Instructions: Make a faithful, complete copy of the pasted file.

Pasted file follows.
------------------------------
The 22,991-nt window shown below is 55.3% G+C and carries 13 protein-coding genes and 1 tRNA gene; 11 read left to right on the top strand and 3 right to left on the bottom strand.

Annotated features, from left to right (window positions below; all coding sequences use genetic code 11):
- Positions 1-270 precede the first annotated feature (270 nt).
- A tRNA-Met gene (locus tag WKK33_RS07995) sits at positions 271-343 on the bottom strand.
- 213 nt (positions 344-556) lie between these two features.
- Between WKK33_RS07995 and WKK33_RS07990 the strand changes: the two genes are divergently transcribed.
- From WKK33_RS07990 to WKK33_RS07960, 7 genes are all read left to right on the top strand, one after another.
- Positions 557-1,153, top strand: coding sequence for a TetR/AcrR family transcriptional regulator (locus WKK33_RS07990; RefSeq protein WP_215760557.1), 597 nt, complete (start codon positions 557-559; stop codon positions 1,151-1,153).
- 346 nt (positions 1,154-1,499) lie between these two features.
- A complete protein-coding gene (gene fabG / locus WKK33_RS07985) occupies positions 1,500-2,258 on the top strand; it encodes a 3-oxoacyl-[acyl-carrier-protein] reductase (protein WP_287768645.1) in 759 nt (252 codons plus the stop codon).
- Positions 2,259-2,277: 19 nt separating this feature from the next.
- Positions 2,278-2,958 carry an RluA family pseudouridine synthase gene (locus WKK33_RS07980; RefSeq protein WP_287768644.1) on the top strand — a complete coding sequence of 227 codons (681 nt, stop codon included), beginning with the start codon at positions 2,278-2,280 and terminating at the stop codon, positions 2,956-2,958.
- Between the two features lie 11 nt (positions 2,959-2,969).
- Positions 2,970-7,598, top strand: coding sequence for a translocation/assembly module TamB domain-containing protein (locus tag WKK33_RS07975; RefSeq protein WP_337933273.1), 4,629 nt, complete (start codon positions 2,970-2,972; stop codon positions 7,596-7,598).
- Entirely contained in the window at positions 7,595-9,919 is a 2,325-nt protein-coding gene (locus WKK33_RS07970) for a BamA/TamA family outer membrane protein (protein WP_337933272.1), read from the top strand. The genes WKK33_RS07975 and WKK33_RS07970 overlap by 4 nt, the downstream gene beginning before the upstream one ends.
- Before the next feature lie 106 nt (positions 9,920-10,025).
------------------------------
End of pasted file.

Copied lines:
The 22,991-nt window shown below is 55.3% G+C and carries 13 protein-coding genes and 1 tRNA gene; 11 read left to right on the top strand and 3 right to left on the bottom strand.

Annotated features, from left to right (window positions below; all coding sequences use genetic code 11):
- Positions 1-270 precede the first annotated feature (270 nt).
- A tRNA-Met gene (locus tag WKK33_RS07995) sits at positions 271-343 on the bottom strand.
- 213 nt (positions 344-556) lie between these two features.
- Between WKK33_RS07995 and WKK33_RS07990 the strand changes: the two genes are divergently transcribed.
- From WKK33_RS07990 to WKK33_RS07960, 7 genes are all read left to right on the top strand, one after another.
- Positions 557-1,153, top strand: coding sequence for a TetR/AcrR family transcriptional regulator (locus WKK33_RS07990; RefSeq protein WP_215760557.1), 597 nt, complete (start codon positions 557-559; stop codon positions 1,151-1,153).
- 346 nt (positions 1,154-1,499) lie between these two features.
- A complete protein-coding gene (gene fabG / locus WKK33_RS07985) occupies positions 1,500-2,258 on the top strand; it encodes a 3-oxoacyl-[acyl-carrier-protein] reductase (protein WP_287768645.1) in 759 nt (252 codons plus the stop codon).
- Positions 2,259-2,277: 19 nt separating this feature from the next.
- Positions 2,278-2,958 carry an RluA family pseudouridine synthase gene (locus WKK33_RS07980; RefSeq protein WP_287768644.1) on the top strand — a complete coding sequence of 227 codons (681 nt, stop codon included), beginning with the start codon at positions 2,278-2,280 and terminating at the stop codon, positions 2,956-2,958.
- Between the two features lie 11 nt (positions 2,959-2,969).
- Positions 2,970-7,598, top strand: coding sequence for a translocation/assembly module TamB domain-containing protein (locus tag WKK33_RS07975; RefSeq protein WP_337933273.1), 4,629 nt, complete (start codon positions 2,970-2,972; stop codon positions 7,596-7,598).
- Entirely contained in the window at positions 7,595-9,919 is a 2,325-nt protein-coding gene (locus WKK33_RS07970) for a BamA/TamA family outer membrane protein (protein WP_337933272.1), read from the top strand. The genes WKK33_RS07975 and WKK33_RS07970 overlap by 4 nt, the downstream gene beginning before the upstream one ends.
- Before the next feature lie 106 nt (positions 9,920-10,025).